Police Reform and Broader Issues of Systemic Racism – PA State Representative Jake Wheatley
Since the killing of George Floyd by officers of the Minneapolis Police Department, the entire nation has seen protests targeting not only policing practices but broader issues of systemic racism. State and local governments throughout the country have been considering, and in some cases implementing, changes to the policies and practices governing the mission and methods of law enforcement. Pennsylvania State Representative Jake Wheatley is a member of the Working Group on Police Reform in Harrisburg. Rep. Wheatley discusses not only those focused reform efforts but also the broader impact of systemic racism in such critical areas as education, healthcare and economic opportunity.
The Challenges Facing America’s Most Respected Agency – Former Postmaster General Patrick Donahoe
In 1775, at the request of the Continental Congress, Benjamin Franklin organized a postal system for the colonies. Several years later, Article I, Section 8 of the Constitution expressly gave Congress the power “To establish Post Offices and Post Roads,” and a recent study by the Pew Research Center reveals that the U.S. Postal Service is the most respected of all federal agencies. However, the Service, which has been the subject of both unusual financial demands and significant operating constraints, is in a perilous financial condition, warning that it may run out of funds by September. This is occurring at a time when many states are emphasizing vote-by-mail provisions for the November elections, and neither the Administration nor Congress has seemed eager to provide relief. Patrick Donahoe, a Pittsburgh native and University of Pittsburgh graduate, was a lifelong employee of the Postal Service, and served as the United States Postmaster General from 2010 until he retired in 2015. He discusses the proud history of the Postal Service, possible solutions to its current problems and its ability to meet the needs of the country in the November election.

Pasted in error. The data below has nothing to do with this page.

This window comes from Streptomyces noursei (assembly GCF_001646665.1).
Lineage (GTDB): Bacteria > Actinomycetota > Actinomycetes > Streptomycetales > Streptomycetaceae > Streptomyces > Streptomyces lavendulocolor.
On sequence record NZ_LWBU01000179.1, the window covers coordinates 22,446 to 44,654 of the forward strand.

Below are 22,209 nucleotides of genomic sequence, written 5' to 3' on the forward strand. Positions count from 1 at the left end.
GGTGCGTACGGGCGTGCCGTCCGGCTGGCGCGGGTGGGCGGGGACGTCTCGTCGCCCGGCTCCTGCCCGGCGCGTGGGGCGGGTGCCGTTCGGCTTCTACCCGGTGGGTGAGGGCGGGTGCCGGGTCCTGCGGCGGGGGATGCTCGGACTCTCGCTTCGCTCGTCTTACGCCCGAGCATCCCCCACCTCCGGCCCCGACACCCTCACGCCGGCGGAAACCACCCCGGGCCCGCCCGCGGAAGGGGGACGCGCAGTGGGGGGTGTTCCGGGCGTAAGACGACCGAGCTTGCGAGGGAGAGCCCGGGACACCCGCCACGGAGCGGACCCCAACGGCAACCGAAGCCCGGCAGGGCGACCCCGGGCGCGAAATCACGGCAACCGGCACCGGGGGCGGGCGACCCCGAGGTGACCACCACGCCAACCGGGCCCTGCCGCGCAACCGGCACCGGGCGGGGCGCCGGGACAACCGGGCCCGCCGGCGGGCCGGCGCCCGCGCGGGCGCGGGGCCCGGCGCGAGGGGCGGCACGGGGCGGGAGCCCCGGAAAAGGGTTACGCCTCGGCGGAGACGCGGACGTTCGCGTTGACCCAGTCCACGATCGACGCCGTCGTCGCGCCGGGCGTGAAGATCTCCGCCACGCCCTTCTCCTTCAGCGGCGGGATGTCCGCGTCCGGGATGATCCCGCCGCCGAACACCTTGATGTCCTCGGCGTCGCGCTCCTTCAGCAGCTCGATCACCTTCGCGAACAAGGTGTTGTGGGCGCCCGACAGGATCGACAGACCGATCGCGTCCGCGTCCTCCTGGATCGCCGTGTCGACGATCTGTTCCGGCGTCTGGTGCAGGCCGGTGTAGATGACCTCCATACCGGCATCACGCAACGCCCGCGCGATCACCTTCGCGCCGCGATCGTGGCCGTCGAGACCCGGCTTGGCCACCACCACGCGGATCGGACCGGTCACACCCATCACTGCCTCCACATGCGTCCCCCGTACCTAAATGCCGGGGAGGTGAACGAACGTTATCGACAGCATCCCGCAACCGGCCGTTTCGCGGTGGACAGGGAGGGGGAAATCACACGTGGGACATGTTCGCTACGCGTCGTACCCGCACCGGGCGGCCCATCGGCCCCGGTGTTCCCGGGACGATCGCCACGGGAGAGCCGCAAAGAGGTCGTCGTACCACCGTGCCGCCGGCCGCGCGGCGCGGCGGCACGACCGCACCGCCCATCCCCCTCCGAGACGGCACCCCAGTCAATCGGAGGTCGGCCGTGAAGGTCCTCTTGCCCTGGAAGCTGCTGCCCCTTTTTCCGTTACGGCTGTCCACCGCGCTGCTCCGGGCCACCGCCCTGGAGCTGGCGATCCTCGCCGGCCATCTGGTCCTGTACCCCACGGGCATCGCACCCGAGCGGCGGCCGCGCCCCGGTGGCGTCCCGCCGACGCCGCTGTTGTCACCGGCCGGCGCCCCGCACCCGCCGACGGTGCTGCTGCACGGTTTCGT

Battling COVID-19 with the Power of Science – Former Senior Vice Chancellor and Pitt Medical School Dean Arthur Levine